The sign for the 5K cross country ski race caught my attention. I was 27 years old, sufficiently athletic, and hailed from Michigan. What advantage could these Ohio people have over me? When race day arrived, I showed up with my fish-scale bottom skis, wearing blue jeans and a sweater. Most others zipped up wind-resistant body suits and carefully evaluated the snow to determine exactly which wax to apply to what skis. (“Uh-oh.”) A quarter mile into the race, I realized I was in way over my head. I thought my lips—already frozen from sucking in large volumes of 20-something degree air—would drop off like icicles and that my heart would pound right out of my chest. Fortunately, there were no casualties that day, except my pride, which kept me going all the way to the finish line where my wife greeted me: “Are you OK? You don’t look so good.”
It’s a common problem borne out of naiveté or pride—we benchmark ourselves to performance standards too low, which leads us to assessment conclusions too high. We don’t comprehend just how good “good” can be until we encounter “excellent,” “elite,” or “perfection.” This happens in a spiritual sense, as well, when we evaluate humanity against our own human standards and conclude people are undeserving of God’s judgment and in no need of a Savior. But God is perfect, and His elite standards mirror His divine nature. We may benchmark ourselves to ourselves, but God’s high bar for us is purity, which reflects His very nature. And against His greatness, our idea of “goodness” is exposed as something far less than what we had thought it to be. As Jesus himself said, “No one is good—except God alone.”1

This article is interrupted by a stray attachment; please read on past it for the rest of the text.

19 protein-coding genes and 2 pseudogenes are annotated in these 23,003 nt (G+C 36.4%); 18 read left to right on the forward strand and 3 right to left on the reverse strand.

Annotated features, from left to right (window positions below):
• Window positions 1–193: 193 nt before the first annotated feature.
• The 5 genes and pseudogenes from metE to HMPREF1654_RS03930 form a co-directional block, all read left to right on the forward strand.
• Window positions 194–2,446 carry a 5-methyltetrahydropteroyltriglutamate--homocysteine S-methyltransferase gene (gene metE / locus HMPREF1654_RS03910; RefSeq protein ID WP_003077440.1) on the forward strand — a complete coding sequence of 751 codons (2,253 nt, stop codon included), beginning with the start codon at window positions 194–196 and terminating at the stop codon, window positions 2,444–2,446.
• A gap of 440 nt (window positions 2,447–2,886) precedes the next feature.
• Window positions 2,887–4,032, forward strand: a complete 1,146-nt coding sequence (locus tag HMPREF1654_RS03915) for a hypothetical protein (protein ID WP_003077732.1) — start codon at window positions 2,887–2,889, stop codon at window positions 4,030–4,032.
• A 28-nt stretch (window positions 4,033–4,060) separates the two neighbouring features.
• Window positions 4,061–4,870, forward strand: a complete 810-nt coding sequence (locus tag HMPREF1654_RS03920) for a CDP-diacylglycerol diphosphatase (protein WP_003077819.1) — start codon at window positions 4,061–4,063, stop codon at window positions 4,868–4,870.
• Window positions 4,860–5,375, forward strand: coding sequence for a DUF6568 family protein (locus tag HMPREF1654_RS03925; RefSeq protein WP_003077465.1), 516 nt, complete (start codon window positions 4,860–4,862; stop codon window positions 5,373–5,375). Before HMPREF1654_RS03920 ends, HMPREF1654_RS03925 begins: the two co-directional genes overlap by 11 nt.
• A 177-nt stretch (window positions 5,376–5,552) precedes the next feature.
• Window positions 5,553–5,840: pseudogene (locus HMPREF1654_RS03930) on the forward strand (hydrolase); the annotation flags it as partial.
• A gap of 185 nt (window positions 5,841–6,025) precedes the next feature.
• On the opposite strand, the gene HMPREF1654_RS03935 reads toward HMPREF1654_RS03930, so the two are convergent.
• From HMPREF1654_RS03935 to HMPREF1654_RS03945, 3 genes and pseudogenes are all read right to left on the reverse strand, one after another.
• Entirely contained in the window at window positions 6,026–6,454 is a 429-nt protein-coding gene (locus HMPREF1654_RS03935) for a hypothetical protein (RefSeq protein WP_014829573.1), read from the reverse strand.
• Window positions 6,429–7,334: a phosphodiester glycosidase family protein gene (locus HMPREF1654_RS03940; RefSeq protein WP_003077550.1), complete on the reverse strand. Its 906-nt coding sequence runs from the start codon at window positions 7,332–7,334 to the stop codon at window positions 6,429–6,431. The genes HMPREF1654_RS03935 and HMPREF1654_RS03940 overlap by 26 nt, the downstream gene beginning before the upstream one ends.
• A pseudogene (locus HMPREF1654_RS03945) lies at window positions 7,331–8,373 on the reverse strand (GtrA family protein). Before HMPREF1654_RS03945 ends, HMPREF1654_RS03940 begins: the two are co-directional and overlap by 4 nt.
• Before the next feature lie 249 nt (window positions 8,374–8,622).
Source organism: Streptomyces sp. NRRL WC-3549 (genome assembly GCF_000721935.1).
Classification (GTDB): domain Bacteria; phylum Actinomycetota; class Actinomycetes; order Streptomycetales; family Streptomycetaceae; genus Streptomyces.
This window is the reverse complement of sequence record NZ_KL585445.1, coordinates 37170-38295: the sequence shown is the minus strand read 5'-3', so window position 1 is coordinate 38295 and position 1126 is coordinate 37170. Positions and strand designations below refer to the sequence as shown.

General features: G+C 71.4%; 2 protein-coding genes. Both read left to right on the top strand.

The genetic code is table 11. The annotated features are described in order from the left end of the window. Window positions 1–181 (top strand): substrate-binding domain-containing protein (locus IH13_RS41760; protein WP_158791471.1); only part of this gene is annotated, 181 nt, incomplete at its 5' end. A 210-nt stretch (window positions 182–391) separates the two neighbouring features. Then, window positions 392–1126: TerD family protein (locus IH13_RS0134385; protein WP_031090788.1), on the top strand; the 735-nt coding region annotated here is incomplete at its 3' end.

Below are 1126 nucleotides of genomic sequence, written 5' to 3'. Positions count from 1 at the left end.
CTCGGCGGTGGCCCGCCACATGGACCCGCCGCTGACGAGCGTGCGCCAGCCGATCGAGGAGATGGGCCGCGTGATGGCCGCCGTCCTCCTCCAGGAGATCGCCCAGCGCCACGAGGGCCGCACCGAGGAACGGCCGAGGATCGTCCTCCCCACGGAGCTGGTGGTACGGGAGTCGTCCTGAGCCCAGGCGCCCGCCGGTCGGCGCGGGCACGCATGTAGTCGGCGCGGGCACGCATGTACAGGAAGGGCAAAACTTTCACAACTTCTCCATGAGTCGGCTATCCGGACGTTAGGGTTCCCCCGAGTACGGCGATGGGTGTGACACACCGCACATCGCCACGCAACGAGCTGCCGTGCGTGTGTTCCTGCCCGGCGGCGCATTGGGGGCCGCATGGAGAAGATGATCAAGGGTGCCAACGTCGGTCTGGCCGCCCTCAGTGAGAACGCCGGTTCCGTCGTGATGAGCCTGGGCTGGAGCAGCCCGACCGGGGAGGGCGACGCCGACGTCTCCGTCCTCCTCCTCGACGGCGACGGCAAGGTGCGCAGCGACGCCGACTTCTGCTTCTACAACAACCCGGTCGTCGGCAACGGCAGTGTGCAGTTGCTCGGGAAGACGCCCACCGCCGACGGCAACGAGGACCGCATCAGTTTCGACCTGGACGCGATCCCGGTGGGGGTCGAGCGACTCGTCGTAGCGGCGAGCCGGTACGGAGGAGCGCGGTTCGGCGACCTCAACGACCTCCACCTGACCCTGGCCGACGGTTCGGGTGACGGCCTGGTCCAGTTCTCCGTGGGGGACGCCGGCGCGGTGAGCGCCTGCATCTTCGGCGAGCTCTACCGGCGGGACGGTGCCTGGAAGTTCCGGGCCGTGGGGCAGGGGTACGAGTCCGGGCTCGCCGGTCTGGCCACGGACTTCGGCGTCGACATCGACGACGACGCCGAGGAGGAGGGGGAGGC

We are broken people, unable to meet God’s lofty expectations or even our own low ones. And certainly God will judge us, but not as one delighting in some cosmic game of “Got-‘cha.” To the contrary, Paul writes, “God demonstrates his own love for us in this: While we were still sinners, Christ died for us.”2 In Christ, God stared down our imperfections, declared them for what they were, and then paid their price through the life of His Son. For our God is all about turning sinners into winners.
Father, thank you for imputing the righteousness of Christ to an undeserving me. Fill me with your goodness, that I would be of some good to the people I encounter today. Amen.
For if, while we were God’s enemies, we were reconciled to him through the death of his Son, how much more, having been reconciled, shall we be saved through his life!” (Romans 5:10)
[Read today’s Scripture in Romans 5:6-11.]
1 Luke 18:19
2 Romans 5:8